Luis Egidio Meléndez: Still Life of Oranges, Watermelon, a Pot, and Boxes of Cake, ca. 1760
The thorn-like spines on the stems nicked me. I had no idea orange trees bore thorns, like the crown of Christ on the cross.
And like Christ on the cross, I bled.
Sucking my finger, I yelped, and Daddy smiled. Sympathy in his eyes.
“Found one of those little suckers, did you?”
“Well, get some antibiotic ointment and a Band-Aid on it, then get back out here and help. There’re only a few more hours before dark, and we need to get as many oranges off the trees as we can, before the freeze starts.”
And Mom’s and Daddy’s grove only covered three acres with a mixture of citrus trees, primarily oranges. Still, a few lemons, limes, and grapefruits stuck out here and there. The dreaded greening disease had yet to make a dent, so the trees blossomed in the spring, perfuming the air, and like a pregnant mammal, became heavy with fruit as summer rolled into fall.
Situated near the St. Johns River, that tiny grove reflected the long history of citrus growing in Florida, attributed, of course, to the Spanish.
Of course, I had no idea of the rich history surrounding me at the time. Of the gilded past of what appeared to be a simple fruit.
But behind that history lies another story, even longer and more convoluted.
For some reason, food historians believe it’s crucial to know the exact origins of the many species of flora and fauna that grace our plates and bowls these days. In the case of citrus, most fingers point to Asia, specifically China.
Adapted from information published by Davies-Albrigo, 1994
John McPhee, in his still-popular treatise, simply titled Oranges, declared that oranges began evolving in the Malay Peninsula twenty million years ago. Long before the continents split apart into what we know today as the layout of our planet. Written works such as Yu Kun (eighth or ninth century BC) and Han Yen-Chih’s Chü Lu (The Orange Record) of AD 1178 mentioned oranges, giving credence to theories of Chinese origin. So much so that the most popular orange variety today is Citrus sinensis, or China Orange, encompassing blood and navel oranges.
Travel and discovery formed the antecedents from which oranges became entrenched in Mediterranean Europe, and later in the New World. As is the case with most plants, animals, and humans, migration routes swept citrus varieties along with them, dropping seeds through processes both naturally and intentionally. Taking root, these trees formed a geographical pattern that measures human migration every bit as much as does DNA testing.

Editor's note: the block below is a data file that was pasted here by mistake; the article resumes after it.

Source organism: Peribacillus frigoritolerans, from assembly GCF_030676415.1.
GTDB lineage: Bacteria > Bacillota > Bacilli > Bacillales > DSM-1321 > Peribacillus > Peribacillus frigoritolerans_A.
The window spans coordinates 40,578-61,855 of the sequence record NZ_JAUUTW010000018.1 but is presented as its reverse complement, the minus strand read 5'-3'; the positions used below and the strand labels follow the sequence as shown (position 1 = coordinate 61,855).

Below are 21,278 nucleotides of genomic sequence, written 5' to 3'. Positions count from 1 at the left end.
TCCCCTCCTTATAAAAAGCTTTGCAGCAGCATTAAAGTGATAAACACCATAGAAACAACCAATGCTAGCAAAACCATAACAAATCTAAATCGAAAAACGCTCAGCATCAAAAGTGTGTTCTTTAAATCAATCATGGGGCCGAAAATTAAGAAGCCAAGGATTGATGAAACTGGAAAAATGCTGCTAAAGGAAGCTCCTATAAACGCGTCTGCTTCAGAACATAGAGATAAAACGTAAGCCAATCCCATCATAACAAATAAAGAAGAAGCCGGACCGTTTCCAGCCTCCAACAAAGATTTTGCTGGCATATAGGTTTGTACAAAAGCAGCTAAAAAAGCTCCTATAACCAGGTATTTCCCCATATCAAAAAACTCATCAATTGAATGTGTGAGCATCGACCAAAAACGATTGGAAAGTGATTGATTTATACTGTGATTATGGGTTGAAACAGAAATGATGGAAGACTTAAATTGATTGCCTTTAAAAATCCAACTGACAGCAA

The sweep of history then brought citrus to the Middle East via the Silk Road, where oranges enjoyed a place in the gardens and on the tables of Arab rulers and elites.
You know the rest.
Once the Moors ruled Spain, they planted trees and other plants they could only dream of growing in the stark deserts of Arabia. And once the Catholic Monarchs defeated the Moors in 1492 and bankrolled Columbus’s voyages to the New World, oranges joined the crews on the Spanish galleons. In fact, those early oranges may have kept scurvy at bay. Not until the nineteenth century did the British Navy begin issuing limes as part of their sailors’ rations. But the Spanish had found the cure a few centuries earlier, according to research by Don Julián de Zulueta y Cebrián, “The Spanish contribution to the prevention and cure of scurvy at sea.” That said, it took a while to land on that solution, and Columbus’s crew suffered from scurvy regardless. According to IFAS at the University of Florida, by 1513, Ponce de León had planted oranges and other citrus fruits at St. Augustine.
It took another 300 years before oranges became a truly Florida crop. All that happened after the U.S. Civil War.
But I had no idea about any of that as I cleaned up my bloody finger and hurried back out to the grove, lacy gray Spanish moss tickling my nose as I reached into the shiny green leaves.